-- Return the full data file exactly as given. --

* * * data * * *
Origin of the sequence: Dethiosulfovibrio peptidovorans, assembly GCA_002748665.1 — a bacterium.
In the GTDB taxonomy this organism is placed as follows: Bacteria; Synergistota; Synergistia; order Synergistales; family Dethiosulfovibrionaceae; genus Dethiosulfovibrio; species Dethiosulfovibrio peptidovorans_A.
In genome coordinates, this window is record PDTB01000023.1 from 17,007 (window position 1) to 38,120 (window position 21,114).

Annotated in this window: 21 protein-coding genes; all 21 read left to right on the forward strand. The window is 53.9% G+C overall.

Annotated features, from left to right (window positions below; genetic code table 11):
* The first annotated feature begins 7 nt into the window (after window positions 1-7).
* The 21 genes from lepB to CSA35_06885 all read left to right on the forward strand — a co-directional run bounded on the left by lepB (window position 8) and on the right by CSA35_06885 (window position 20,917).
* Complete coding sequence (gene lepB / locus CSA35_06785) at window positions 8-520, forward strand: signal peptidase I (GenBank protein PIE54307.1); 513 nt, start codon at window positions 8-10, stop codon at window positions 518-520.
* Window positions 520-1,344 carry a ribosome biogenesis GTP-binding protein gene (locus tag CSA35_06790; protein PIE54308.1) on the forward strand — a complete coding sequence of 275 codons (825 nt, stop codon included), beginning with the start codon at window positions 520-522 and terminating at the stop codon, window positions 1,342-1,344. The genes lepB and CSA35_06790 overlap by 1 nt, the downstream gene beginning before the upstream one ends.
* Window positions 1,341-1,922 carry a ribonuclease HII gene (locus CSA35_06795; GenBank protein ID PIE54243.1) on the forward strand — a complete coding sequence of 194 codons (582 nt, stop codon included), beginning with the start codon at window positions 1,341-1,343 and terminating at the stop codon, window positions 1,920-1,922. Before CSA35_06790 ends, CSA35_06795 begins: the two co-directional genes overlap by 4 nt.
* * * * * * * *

Origin of the sequence: Dethiosulfovibrio peptidovorans, assembly GCA_002748665.1 — a bacterium.
In the GTDB taxonomy this organism is placed as follows: Bacteria; Synergistota; Synergistia; order Synergistales; family Dethiosulfovibrionaceae; genus Dethiosulfovibrio; species Dethiosulfovibrio peptidovorans_A.
In genome coordinates, this window is record PDTB01000023.1 from 17,007 (window position 1) to 38,120 (window position 21,114).

Annotated in this window: 21 protein-coding genes; all 21 read left to right on the forward strand. The window is 53.9% G+C overall.

Annotated features, from left to right (window positions below; genetic code table 11):
* The first annotated feature begins 7 nt into the window (after window positions 1-7).
* The 21 genes from lepB to CSA35_06885 all read left to right on the forward strand — a co-directional run bounded on the left by lepB (window position 8) and on the right by CSA35_06885 (window position 20,917).
* Complete coding sequence (gene lepB / locus CSA35_06785) at window positions 8-520, forward strand: signal peptidase I (GenBank protein PIE54307.1); 513 nt, start codon at window positions 8-10, stop codon at window positions 518-520.
* Window positions 520-1,344 carry a ribosome biogenesis GTP-binding protein gene (locus tag CSA35_06790; protein PIE54308.1) on the forward strand — a complete coding sequence of 275 codons (825 nt, stop codon included), beginning with the start codon at window positions 520-522 and terminating at the stop codon, window positions 1,342-1,344. The genes lepB and CSA35_06790 overlap by 1 nt, the downstream gene beginning before the upstream one ends.
* Window positions 1,341-1,922 carry a ribonuclease HII gene (locus CSA35_06795; GenBank protein ID PIE54243.1) on the forward strand — a complete coding sequence of 194 codons (582 nt, stop codon included), beginning with the start codon at window positions 1,341-1,343 and terminating at the stop codon, window positions 1,920-1,922. Before CSA35_06790 ends, CSA35_06795 begins: the two co-directional genes overlap by 4 nt.